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Picture: GETTY IMAGES/WALDO SWIEGERS
Picture: GETTY IMAGES/WALDO SWIEGERS

Iron ore prices are swinging between optimism and pessimism over the economic outlook in top importer China, but beyond the short-term oscillations a longer-term battle is looming.

China is pressing ahead with a plan to centralise iron ore purchasing, with media reports saying state-owned steel mills are forging a new enterprise to boost their bargaining power.

This is not the first time that China, which buys about 70% of seaborne iron ore volumes, has tried to gain greater control over the market, which moved from a long-term contract basis to being dominated by spot purchases in a process started in 2008 by former BHP Group CEO Marius Kloppers.

BHP, the world’s third-largest iron ore miner behind Rio Tinto and Brazil’s Vale, so far is sanguine about the prospect of a unified Chinese purchasing system. CFO David Lamont said on July 20 the Australian miner remained confident the market would set the price and the aim was to maintain good ties with Chinese customers.

Asked if the plan to set up a central iron ore buying enterprise was likely to succeed, Lamont said, "History would say no.”

Lamont is probably correct in saying that the market will ultimately set the price, irrespective of what Chinese buyers may want to pay and what BHP, Rio, Vale and smaller rivals want to sell at. The risk is that a centralised buying system brings in inefficiencies and bureaucracy, resulting in a less efficient market as Chinese steel mills battle to get the iron ore they need and at the right time.

It also raises the risk of a more combative relationship between the miners and the Chinese steel mills, with both seeking better deals than the other is prepared to offer.

Much will depend on how both parties approach any change in how China purchases iron ore, but it is likely that the big three miners will seek to maintain a price linked to the spot market. If China effectively withdraws from the spot market, that may complicate the issue as the reference price will be more based on what Japanese and South Korean steel mills are paying.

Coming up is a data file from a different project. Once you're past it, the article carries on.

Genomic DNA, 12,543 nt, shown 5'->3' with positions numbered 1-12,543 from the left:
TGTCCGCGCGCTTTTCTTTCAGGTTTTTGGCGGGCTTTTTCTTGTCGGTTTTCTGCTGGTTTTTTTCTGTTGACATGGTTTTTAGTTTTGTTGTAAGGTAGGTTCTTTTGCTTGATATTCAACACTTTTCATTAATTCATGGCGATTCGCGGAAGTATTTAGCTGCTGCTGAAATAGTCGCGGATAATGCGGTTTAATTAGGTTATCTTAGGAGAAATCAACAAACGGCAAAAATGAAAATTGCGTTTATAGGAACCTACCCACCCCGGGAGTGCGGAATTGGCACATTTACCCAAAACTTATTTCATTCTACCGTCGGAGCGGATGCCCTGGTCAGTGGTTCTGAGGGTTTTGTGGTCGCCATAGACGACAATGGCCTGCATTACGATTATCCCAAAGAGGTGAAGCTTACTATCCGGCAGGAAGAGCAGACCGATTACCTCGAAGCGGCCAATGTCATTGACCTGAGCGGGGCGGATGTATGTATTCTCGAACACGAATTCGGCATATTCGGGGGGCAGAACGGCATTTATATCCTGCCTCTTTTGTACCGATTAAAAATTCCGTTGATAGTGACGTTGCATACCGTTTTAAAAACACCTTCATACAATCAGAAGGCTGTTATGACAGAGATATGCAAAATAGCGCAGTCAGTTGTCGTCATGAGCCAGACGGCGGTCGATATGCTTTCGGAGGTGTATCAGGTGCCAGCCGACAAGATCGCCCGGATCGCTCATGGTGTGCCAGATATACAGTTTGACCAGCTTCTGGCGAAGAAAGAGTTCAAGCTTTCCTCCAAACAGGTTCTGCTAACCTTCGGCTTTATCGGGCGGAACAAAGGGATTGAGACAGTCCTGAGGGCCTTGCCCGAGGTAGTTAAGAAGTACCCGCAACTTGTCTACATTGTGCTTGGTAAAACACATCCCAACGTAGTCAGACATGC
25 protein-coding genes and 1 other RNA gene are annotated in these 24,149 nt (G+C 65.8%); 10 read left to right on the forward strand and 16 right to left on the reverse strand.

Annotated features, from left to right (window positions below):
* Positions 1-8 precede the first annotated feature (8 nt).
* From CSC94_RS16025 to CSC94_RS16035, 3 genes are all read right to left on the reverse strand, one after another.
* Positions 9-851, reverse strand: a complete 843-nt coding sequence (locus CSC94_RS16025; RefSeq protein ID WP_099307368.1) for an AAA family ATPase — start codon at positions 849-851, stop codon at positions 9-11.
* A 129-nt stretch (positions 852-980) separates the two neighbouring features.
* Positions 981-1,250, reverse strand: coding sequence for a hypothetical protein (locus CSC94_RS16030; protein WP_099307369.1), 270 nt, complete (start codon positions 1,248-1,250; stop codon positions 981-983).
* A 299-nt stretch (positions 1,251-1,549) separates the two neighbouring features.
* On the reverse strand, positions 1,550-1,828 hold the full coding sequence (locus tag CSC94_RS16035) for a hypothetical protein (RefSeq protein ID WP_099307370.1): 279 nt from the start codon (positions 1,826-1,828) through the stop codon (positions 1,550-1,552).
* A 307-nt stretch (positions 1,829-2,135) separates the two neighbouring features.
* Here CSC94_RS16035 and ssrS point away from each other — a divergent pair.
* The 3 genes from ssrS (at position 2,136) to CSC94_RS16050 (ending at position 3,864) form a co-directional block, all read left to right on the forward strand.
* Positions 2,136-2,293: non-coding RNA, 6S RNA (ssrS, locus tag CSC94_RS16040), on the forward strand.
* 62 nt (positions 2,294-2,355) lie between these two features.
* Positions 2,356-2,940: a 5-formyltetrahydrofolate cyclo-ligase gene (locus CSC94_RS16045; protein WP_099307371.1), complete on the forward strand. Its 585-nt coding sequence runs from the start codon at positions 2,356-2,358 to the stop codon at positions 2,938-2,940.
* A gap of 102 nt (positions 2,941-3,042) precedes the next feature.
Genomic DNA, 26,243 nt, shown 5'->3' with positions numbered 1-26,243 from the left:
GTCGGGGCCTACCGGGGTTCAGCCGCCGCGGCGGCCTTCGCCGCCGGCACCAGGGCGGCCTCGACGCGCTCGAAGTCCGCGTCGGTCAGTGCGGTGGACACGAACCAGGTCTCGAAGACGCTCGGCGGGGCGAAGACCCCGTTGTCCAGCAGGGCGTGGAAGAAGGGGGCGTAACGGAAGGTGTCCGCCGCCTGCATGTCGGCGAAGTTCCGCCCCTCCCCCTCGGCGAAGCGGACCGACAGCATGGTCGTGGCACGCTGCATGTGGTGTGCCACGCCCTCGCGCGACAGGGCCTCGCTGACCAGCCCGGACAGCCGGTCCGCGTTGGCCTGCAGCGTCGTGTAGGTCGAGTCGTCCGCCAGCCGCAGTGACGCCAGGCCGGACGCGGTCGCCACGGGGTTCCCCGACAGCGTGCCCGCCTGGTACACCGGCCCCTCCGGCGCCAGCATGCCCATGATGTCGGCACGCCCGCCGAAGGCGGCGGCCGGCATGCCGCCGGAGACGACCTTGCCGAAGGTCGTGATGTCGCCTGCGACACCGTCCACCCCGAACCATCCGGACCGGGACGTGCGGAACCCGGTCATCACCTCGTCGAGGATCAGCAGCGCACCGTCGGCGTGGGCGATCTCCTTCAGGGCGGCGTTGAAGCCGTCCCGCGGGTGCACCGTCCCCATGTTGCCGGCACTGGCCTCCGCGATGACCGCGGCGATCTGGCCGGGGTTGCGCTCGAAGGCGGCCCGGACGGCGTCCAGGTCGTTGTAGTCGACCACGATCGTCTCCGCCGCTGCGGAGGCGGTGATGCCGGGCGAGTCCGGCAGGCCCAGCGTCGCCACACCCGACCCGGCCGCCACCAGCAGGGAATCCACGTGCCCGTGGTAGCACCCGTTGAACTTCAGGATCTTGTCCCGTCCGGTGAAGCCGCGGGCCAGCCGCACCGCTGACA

In short, there is a potential for market disruption from any new centralised Chinese purchasing system. But even if China does set up an effective, and efficient, centralised buying system, it is unlikely to shift market dynamics much.

The iron ore market is extremely concentrated, dominated by a handful of big miners in two countries, top exporter Australia and number two Brazil. To put China’s dependence on those two suppliers in perspective, seaborne iron ore imports in July are estimated at 99.61-million tonnes by commodity consultants Kpler.

Of this, Australia is set to supply 66.92-million tonnes for a market share of 67%, while Brazil’s share will be 20.08-million, or 20.1%. China’s third-largest supplier, SA, clocks in with a forecast 2.6 million tonnes in July for a 2.9% market share.

Standoff?

If China does insist on lower prices, it is likely to lead to a standoff in which the miners restrict volumes and the game becomes who can last the longest before blinking. Much will also depend on the state of Chinese steel demand at the time.

It could be argued that the spot pricing system worked in favour of the miners in the 2009-2011 period when Chinese demand was high amid economic stimulus in the post-2008 global financial crisis period.

But then the wave of new supply started kicking in, and spot prices plunged, meaning Chinese steel mills were benefiting more than they would have under the prior contract pricing system.

The spot price for benchmark 62% ore for delivery to north China, as assessed by commodity price reporting agency Argus, reached a record high of $235.55 a tonne in May 2021 and has since trended lower, ending at $112.25 on Wednesday.

This price is still relatively high when viewed against the past decade, and it is probably safe to say that Chinese steel mills would view a level below $100 a tonne as more sustainable.

Reuters

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